In these examples, a candidate may now list their local authority to obscure the fact that they live close to two hours away. Does the Minister accept that this amendment might have the unintended consequence of hindering transparency? In addition to this, I am concerned that some local authorities may not accurately describe their locations. Will the Minister consider expanding this to include local authority wards? I look forward to hearing his response and thoughts on these points.
I am grateful to those who have spoken, and I will think about the last point made by the noble Lord, Lord Khan. This is a balanced proposal which has come from concerns from Members in another place; we all know of recent sad events. I hear what the noble Lord, Lord Scriven, says about people seeking to pass off where they live. This is a democracy, and I have been in politics for quite a long time, and if someone does not live very close to their ward or constituency, a leaflet comes pretty fast through the door—usually from the Liberal Democrats—with lots of big arrows over it, claiming, not always correctly, that they live somewhere on Mars. I think that democratic challenge would offer a control. The Government hope that there would not be unintended consequences.
We are suggesting a further option and, as the noble Lord, Lord Khan, said, sometimes the local authority’s name is closer to people’s understanding than the name of the constituency. While I understand what the noble Lords are saying, one would not want this to be abused in any way to deceive electors. I point out to your Lordships that it is an option already available to candidates at local and mayoral elections, so we consider it appropriate to extend the option to candidates at parliamentary elections. Although I listened carefully to what was said by both noble Lords, the Government believe on balance that this is an appropriate move to make in present circumstances, and in light of this I hope that the noble Lord, Lord Scriven, will withdraw his amendment and the House will be able to support this very small change, which brings parliamentary elections into line with local and mayoral elections.
I thank the Minister for that response. I am now perplexed but not confused, so at least he has helped with the confusion. I thank the noble Lord, Lord Khan, for reiterating the issue of unintended consequences. Having listened to the Minister, I beg leave to withdraw the amendment.
Amendment 121A (to Amendment 121) withdrawn.
Amendment 121B (to Amendment 121) not moved.
Amendment 121 agreed.
Amendments 122 and 122A not moved.
Clause 10 agreed.
Schedule 6: Local elections in Northern Ireland and elections to the Northern Ireland Assembly
Amendments 123 to 133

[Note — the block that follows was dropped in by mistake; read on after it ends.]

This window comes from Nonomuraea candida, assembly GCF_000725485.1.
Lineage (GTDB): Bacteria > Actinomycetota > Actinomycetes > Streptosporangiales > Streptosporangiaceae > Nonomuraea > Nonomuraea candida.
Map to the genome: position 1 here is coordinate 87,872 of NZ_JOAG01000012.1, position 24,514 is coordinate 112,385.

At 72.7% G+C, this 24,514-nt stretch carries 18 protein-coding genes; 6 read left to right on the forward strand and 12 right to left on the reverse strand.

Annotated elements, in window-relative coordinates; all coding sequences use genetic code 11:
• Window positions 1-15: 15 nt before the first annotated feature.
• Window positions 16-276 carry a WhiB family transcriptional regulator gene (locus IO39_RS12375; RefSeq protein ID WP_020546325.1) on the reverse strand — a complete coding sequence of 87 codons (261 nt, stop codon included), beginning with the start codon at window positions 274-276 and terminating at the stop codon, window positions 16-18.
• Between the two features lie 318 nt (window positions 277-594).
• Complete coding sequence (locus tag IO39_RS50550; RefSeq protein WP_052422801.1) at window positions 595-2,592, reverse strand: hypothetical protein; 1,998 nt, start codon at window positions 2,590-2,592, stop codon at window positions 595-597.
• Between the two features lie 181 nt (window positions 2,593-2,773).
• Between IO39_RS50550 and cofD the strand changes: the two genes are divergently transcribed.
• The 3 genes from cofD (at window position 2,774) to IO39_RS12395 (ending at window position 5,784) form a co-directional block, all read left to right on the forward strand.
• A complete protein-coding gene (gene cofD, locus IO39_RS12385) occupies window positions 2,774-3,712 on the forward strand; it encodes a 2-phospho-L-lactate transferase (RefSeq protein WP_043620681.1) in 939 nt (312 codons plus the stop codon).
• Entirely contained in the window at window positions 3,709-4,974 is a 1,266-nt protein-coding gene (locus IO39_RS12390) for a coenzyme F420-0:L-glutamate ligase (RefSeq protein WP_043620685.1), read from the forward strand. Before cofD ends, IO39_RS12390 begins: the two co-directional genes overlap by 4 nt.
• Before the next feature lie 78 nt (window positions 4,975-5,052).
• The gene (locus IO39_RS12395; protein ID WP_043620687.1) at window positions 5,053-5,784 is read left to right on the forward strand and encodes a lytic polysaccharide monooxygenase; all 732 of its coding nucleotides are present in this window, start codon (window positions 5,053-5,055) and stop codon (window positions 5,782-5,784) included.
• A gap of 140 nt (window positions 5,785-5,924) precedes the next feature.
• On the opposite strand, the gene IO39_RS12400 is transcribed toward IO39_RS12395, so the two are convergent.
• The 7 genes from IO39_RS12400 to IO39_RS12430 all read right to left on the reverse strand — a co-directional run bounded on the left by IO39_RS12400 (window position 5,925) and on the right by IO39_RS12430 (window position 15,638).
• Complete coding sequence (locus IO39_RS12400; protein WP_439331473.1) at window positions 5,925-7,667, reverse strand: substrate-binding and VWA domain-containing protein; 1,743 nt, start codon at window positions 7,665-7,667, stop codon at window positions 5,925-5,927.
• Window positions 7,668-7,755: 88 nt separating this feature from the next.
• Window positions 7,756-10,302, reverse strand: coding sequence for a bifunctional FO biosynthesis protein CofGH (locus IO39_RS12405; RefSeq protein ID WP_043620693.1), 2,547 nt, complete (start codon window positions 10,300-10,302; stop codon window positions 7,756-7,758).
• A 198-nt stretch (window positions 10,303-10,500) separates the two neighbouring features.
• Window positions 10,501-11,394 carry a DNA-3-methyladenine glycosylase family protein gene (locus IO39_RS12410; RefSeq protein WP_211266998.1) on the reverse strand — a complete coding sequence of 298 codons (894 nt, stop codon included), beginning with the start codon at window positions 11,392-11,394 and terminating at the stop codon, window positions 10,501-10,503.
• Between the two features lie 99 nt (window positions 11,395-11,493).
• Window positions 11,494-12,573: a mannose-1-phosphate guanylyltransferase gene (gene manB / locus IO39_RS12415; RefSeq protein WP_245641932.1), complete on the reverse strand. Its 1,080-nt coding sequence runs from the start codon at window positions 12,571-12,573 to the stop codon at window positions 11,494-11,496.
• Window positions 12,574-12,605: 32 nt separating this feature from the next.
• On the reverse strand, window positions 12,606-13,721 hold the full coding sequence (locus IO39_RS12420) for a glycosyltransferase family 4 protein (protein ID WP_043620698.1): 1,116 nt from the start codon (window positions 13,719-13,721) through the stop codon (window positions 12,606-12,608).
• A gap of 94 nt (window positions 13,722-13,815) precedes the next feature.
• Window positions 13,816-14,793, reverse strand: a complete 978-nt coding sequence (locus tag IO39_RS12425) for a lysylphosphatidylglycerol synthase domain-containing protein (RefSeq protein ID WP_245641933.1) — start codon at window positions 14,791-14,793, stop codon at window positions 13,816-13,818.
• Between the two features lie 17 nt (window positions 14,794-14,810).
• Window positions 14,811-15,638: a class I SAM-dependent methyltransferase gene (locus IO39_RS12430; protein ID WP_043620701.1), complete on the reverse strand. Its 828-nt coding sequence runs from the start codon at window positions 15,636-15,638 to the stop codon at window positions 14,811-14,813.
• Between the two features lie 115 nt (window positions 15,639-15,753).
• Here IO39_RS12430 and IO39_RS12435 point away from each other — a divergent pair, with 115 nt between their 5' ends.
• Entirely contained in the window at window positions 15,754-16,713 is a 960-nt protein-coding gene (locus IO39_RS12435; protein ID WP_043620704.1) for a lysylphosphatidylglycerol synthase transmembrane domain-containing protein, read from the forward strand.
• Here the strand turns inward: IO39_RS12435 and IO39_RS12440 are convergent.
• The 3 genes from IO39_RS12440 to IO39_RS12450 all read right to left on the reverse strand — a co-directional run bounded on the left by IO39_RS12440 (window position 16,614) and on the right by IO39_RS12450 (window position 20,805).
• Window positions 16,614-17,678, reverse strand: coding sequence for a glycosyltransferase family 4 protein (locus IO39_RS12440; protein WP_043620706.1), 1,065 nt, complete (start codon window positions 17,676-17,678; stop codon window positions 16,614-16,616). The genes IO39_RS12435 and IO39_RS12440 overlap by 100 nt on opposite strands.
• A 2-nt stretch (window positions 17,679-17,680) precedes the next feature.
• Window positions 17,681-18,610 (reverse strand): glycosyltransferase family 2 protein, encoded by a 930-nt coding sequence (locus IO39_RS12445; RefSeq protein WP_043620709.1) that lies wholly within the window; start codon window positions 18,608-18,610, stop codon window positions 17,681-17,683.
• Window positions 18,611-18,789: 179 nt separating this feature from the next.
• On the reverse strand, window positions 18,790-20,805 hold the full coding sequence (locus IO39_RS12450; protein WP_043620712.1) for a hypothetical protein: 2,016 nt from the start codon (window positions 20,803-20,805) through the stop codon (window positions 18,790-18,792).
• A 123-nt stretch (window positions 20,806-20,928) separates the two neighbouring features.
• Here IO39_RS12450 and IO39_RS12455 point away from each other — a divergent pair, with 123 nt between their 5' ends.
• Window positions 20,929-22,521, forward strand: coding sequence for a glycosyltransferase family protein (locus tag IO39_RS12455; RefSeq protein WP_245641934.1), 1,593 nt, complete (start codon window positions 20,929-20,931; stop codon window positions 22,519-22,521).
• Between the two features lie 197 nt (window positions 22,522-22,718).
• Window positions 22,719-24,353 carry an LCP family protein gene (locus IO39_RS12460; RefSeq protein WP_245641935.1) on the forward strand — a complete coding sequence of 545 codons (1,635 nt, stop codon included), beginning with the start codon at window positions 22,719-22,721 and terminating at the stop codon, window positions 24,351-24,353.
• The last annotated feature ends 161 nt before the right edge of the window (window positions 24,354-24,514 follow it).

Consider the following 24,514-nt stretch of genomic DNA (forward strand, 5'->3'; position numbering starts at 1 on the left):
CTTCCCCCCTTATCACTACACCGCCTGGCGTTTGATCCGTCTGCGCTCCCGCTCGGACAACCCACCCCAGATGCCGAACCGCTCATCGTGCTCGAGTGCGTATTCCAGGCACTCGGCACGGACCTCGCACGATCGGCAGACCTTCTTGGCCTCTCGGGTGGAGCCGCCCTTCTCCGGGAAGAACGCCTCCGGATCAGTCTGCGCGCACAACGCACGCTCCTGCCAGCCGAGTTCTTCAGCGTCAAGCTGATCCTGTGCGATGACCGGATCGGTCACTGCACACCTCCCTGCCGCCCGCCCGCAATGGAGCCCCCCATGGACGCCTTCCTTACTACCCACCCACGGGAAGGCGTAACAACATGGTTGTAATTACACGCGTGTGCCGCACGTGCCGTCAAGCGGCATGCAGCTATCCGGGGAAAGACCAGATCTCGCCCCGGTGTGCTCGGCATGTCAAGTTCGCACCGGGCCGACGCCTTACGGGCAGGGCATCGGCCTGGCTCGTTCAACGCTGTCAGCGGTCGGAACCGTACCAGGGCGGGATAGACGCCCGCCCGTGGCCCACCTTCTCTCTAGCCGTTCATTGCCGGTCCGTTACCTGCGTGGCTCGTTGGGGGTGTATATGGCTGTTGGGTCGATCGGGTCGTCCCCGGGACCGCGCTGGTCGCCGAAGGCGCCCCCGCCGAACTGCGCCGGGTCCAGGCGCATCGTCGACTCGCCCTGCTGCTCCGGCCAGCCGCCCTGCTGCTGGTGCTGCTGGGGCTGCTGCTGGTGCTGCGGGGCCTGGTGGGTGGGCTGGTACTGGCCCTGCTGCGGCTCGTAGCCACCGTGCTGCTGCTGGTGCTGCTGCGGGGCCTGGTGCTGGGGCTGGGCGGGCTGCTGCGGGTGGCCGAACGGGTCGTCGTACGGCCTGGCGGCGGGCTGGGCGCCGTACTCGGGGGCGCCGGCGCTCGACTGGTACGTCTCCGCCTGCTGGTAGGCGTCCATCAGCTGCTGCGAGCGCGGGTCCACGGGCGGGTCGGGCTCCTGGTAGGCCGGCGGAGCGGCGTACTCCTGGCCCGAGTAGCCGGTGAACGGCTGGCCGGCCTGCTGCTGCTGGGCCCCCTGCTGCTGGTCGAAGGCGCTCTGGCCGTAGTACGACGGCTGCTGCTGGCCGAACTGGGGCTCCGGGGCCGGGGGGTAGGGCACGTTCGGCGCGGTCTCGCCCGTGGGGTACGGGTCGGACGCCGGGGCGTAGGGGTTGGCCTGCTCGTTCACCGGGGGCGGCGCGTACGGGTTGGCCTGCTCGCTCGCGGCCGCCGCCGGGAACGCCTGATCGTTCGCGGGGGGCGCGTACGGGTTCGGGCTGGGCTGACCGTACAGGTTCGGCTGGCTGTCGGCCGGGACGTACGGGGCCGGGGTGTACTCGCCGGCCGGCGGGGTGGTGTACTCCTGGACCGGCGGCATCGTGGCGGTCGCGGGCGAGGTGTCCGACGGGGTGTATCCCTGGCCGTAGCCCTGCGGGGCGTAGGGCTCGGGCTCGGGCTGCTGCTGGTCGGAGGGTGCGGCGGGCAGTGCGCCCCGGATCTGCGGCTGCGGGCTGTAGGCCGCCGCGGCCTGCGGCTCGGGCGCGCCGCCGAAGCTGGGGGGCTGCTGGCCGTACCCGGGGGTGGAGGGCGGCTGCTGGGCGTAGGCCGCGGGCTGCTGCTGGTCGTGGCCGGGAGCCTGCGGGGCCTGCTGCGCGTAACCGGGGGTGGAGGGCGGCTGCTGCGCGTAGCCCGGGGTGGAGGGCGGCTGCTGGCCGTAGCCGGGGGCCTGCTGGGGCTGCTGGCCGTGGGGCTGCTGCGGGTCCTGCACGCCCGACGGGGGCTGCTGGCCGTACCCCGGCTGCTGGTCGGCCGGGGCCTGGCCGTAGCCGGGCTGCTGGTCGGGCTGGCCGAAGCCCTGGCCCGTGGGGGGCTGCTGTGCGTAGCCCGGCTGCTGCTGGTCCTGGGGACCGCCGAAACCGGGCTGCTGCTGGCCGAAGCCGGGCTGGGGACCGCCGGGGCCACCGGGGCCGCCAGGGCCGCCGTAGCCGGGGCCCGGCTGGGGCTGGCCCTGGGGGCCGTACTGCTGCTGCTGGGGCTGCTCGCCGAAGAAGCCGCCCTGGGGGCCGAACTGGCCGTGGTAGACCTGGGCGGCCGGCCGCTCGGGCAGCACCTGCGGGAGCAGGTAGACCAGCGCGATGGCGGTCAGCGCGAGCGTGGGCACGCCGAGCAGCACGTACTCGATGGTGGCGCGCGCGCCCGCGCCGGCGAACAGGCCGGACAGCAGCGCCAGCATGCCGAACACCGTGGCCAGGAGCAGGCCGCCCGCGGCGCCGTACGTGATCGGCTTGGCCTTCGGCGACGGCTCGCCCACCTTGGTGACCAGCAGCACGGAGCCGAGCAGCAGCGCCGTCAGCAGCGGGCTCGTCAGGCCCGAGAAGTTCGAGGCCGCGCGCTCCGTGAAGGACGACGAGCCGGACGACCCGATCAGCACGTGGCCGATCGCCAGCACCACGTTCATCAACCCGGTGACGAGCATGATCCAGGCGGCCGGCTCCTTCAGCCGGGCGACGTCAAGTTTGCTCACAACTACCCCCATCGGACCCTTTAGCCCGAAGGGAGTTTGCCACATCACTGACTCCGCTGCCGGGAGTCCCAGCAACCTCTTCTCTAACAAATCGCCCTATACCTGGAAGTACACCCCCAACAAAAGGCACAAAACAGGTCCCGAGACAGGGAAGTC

123: Schedule 6, page 116, line 30, leave out from “to” to end of line 40 and insert “a relevant provision.
(1A) For the purposes of paragraph (1)(b), “relevant provision” means—(a) where the person is or will be registered in a register of local electors in Northern Ireland, section 10(4A)(b), 10A(1A)(b) or 13A(2A)(b) of the Representation of the People Act 1983 (as applied by Schedule 1 to the Elected Authorities (Northern Ireland) Act 1989), and(b) where the person is or will be registered in a register of local government electors in Great Britain and does not also fall within sub-paragraph (a), paragraph 9(1) of Part 1 of Schedule 2 to the Local Elections (Northern Ireland) Order 1985.”Member’s explanatory statement
This amendment clarifies the requirement relating to preparation of date of birth lists for polling stations in Northern Ireland, so far as that requirement relates to date of birth lists for proxy voters.
124: Schedule 6, page 120, line 21, after “Britain” insert “and does not also fall within sub-paragraph (a)”
Member’s explanatory statement
This amendment is consequential on the amendment in Lord True’s name at page 116, line 30.
125: Schedule 6, page 126, leave out lines 23 to 26
Member’s explanatory statement
This amendment leaves out paragraph (c) from inserted paragraph 27(3A) of Schedule 9 to the Electoral Law Act (Northern Ireland) 1962.
126: Schedule 6, page 126, leave out lines 27 to 30 and insert—
“(d) obtains or attempts to obtain information, in the circumstances mentioned in sub-paragraph (3AA), as to the candidate for whom a person voting by post at a local election (“V”) is about to vote or has voted; or(e) communicates at any time to any other person information obtained in contravention of paragraph (d).(3AA) The circumstances referred to in sub-paragraph (3A)(d) are where V is about to mark, is in the process of marking, or has just marked, a ballot paper sent to V for voting by post at the election.”Member’s explanatory statement